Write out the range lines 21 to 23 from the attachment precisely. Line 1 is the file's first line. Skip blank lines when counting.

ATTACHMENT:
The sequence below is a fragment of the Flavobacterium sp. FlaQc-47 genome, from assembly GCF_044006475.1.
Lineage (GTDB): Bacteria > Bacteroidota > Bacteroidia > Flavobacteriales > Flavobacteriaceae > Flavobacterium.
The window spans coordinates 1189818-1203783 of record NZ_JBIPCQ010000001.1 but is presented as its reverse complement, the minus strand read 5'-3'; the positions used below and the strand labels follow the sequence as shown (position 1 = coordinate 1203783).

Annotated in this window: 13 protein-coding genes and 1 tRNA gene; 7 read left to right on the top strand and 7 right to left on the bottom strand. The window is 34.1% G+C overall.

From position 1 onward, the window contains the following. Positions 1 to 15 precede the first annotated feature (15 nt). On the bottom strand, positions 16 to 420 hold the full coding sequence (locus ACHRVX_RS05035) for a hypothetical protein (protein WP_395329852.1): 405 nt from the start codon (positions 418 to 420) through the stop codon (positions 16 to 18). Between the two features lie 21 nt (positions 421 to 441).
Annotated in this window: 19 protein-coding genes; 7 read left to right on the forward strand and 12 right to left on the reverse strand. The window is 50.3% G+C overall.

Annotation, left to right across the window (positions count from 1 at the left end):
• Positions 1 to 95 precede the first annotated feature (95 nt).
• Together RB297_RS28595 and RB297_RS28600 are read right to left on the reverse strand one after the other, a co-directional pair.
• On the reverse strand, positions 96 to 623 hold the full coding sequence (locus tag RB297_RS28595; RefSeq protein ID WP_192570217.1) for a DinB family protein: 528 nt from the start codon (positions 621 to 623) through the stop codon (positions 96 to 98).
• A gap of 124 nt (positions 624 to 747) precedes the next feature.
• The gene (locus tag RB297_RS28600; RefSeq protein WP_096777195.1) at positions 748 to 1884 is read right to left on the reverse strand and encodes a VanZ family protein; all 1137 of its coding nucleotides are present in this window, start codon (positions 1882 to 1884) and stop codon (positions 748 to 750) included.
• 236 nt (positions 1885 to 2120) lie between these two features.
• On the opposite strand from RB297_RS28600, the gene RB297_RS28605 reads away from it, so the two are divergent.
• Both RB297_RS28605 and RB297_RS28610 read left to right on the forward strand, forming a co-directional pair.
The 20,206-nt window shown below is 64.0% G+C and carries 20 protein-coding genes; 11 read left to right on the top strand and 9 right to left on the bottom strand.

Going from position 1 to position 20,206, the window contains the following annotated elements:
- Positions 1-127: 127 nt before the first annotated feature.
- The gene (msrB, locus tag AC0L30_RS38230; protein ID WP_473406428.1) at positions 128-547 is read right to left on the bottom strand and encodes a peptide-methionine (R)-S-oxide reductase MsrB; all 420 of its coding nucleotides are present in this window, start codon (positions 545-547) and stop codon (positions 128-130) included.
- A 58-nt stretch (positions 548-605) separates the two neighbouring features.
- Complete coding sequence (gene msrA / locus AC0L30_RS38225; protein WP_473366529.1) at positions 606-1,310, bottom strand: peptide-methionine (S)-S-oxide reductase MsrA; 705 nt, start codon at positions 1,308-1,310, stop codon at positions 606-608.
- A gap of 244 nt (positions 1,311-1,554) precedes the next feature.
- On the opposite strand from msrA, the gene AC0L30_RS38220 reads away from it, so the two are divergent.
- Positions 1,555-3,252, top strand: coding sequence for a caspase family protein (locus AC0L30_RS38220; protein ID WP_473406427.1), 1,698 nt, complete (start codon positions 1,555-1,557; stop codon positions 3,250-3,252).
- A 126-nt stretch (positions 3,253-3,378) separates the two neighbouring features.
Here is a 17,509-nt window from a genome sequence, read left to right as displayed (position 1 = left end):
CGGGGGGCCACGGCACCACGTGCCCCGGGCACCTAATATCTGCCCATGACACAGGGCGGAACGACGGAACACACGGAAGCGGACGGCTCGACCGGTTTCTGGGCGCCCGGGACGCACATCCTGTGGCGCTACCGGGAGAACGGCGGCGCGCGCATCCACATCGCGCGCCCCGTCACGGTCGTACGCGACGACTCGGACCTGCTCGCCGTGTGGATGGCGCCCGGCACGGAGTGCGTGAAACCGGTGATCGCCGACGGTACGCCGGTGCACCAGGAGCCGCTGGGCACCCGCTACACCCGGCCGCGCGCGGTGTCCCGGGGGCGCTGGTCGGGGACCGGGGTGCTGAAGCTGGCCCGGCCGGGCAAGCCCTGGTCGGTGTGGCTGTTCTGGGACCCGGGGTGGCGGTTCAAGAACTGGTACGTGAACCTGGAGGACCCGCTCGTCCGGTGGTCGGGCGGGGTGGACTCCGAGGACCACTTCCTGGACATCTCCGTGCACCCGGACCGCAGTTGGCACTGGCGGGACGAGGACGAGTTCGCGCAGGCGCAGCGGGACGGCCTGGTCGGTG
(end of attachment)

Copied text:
- Complete coding sequence (gene msrA / locus AC0L30_RS38225; protein WP_473366529.1) at positions 606-1,310, bottom strand: peptide-methionine (S)-S-oxide reductase MsrA; 705 nt, start codon at positions 1,308-1,310, stop codon at positions 606-608.
- A gap of 244 nt (positions 1,311-1,554) precedes the next feature.
- On the opposite strand from msrA, the gene AC0L30_RS38220 reads away from it, so the two are divergent.